Better Call Saul, Ep. 1.02: “Mijo” continues a strong trajectory after a solid premiere

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Better Call Saul, Season 1, Episode 2: “Mijo”
Written by Peter Gould
Directed by Michelle MacLaren
Airs Mondays at 10PM EST on AMC

After a solid opening hour, Better Call Saul continues to up the ante with an even more promising follow-up.

The beginning section, one of the episodes strong points, features a decidedly downplayed Tuco Salamanca (at least compared to the Scarface-like caricature that we’re used to from Breaking Bad). Strangely, the quieter, more subdued Tuco is actually far more menacing than the psycho drugged-up version. His intense close-ups and lean-ins add a brutal new dimension to this character, while his rage-fueled response to a trespass against his grandmother is strongly reminiscent of a certain key S3 scene from BB, in which Tuco’s uncle firmly intones that “family is all!”

While the next two scenes, once again, soar purely on the charm and charisma of Bob Odenkirk, it’s hard not to see shades of Breaking Bad here as well. Which is not to suggest that this is a weakness, on the contrary, it works in spades. Many of BB‘s best scenes revolved around a panicked Walter White, and his almost unfathomable talent for talking himself out of trouble. However, if there’s one character who could possibly out-talk Mr. White, than it would be Saul Goodman in a heartbeat (let’s not forget that Saul once talked himself from the tip of Walter’s own gun while kneeling over a grave in the middle of the desert).

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Also like Walter, Saul has a survival mechanism that clashes with what’s left of his basic morality calculator. When he escapes Tuco’s wrath, he does take the time to try and save his small-minded goons, and even if each of the boys does walk (or stumble) away with a broken leg, it’s a hell of a lot better than some of the alternatives that Tuco had on the table. Saul himself puts it best: “I just talked you down to six months from a life sentence–I’m the best lawyer ever!”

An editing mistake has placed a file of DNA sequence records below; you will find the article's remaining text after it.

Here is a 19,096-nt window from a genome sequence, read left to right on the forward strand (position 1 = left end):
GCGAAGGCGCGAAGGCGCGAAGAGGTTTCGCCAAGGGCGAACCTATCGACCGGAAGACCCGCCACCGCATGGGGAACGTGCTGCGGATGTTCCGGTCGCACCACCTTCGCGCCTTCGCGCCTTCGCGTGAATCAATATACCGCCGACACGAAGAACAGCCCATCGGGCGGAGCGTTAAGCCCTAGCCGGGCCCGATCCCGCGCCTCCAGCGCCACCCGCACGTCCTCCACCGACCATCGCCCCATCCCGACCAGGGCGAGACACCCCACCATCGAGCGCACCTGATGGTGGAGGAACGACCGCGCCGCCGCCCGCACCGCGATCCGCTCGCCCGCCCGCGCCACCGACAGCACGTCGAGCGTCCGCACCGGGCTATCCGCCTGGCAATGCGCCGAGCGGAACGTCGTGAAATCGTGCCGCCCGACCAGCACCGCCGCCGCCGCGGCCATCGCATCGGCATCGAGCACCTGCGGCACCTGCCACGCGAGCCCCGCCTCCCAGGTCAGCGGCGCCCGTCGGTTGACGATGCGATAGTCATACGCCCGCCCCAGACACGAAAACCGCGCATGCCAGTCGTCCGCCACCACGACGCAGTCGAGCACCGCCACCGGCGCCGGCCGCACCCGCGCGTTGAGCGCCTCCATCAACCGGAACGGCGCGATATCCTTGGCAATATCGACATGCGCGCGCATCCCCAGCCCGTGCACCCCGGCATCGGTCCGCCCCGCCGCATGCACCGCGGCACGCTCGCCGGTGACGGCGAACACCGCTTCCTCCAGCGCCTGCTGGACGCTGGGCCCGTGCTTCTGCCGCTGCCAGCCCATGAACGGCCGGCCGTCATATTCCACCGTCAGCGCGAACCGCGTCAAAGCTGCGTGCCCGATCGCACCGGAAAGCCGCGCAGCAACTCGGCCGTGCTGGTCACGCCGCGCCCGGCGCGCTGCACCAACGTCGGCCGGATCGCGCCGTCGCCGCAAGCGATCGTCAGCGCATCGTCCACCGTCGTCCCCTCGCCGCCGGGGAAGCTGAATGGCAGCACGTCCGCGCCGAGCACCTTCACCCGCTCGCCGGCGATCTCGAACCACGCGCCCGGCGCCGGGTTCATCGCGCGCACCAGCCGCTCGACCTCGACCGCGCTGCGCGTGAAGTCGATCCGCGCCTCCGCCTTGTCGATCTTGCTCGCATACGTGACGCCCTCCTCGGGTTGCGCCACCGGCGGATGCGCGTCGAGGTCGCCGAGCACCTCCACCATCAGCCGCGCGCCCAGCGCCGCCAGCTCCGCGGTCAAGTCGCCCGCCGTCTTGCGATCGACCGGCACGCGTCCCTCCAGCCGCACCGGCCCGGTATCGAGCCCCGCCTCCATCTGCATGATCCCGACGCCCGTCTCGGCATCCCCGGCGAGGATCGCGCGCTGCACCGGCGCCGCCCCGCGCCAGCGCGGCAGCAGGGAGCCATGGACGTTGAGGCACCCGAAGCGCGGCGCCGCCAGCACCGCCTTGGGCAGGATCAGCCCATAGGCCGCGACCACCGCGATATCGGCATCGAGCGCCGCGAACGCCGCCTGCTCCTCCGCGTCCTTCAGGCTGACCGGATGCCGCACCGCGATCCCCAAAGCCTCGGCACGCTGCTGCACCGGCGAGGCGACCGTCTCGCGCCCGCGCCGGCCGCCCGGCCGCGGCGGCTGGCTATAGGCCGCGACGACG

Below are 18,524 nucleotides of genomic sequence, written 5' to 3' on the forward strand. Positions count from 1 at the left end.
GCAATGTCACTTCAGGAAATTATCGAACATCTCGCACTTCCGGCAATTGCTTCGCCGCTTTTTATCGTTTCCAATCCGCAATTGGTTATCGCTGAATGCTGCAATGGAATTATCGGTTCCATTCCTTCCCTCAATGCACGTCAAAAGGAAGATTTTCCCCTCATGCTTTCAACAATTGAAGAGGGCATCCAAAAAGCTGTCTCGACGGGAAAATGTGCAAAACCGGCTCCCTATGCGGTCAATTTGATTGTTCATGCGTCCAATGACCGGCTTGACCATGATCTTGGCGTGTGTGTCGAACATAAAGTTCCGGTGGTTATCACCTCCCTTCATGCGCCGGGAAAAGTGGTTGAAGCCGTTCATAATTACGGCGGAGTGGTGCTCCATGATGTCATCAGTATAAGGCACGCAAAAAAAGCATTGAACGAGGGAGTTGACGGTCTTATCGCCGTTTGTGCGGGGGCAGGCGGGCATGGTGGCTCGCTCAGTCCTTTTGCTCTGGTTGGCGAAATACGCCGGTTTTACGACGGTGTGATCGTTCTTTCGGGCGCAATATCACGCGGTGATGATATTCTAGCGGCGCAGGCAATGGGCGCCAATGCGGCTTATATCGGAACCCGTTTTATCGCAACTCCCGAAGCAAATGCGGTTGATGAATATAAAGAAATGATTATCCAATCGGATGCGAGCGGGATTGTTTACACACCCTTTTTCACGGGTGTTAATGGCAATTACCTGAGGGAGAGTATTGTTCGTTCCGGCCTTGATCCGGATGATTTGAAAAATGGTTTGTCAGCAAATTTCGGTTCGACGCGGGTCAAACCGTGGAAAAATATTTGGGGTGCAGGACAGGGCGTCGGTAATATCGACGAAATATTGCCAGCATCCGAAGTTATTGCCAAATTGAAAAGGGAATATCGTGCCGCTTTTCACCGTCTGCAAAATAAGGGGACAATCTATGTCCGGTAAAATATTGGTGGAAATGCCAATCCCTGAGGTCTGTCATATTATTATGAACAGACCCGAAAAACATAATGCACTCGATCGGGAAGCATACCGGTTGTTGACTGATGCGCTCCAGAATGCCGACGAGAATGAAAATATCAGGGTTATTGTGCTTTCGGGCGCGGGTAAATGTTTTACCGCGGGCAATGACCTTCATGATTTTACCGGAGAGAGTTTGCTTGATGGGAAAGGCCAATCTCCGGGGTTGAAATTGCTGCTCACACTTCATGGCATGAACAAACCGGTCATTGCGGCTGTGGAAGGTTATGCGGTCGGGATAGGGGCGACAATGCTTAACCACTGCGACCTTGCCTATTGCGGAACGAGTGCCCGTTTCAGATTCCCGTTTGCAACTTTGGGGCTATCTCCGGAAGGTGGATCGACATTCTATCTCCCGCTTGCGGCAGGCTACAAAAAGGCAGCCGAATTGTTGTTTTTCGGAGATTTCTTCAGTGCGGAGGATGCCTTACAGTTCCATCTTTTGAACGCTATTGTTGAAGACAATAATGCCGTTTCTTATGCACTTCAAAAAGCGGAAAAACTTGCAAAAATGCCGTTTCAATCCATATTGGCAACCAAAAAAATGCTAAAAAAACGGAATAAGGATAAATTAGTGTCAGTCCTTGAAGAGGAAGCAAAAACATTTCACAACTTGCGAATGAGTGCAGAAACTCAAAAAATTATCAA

A date scene in which Saul stares at the cleavage of his guest and flirts with her, while constantly being distracted by the breaking of bread sticks (Breaking Bread?) at a nearby table is a stroke of brilliance, and once again, strikes a nice balance between the dark subject matter and a pitch black comedy to match it.

Chuck, Saul/Jimmy’s brother, makes a return here, and it’s important to note that his manic condition is not played for much laughs this time around. Instead it’s treated with the honesty it deserves, and becomes simply a part of his characterization, given the situation. Much like how Saul balanced his greed with his loyalty in the premiere, Chuck ebbs between asinine concerns and sympathetic tones from moment to moment.

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Something media representations often forget is that mental illness is not so funny for those who are dealing with it, and that even if it is amusing at times (from an outsider perspective) it can turn deadly serious in a heartbeat. Better Call Saul doesn’t make that mistake here. This is a wise decision, as it will allow the writers to get equal mileage from the storyline, employing both humor and sympathy from the audience in the future as the plot dictates.

A slick and effective montage follows this, with Saul coaching clients, bargaining with fellow lawyers, and generally just Saul-ing about. Michelle MacLaren, who directed this episode, gets special points here for how the scene is cut and synchronized for maximum effect. Obviously, she hasn’t lost her touch, as this episode shines with every frame, even more so than the premiere. Stale peanuts, vending machine coffee and an endless battle over parking stickers are the recurring set-pieces that sell this sequence, and they work like blue-collar charm at a black tie affair.

The episode ends with a consultation with the gangster who intervened in the earlier Tuco scene, proposing a different and far more lucrative manner of scam, which Saul shoots down…for now. Saul clearly says he’s not part of “the game”, but for how long will that remain true?




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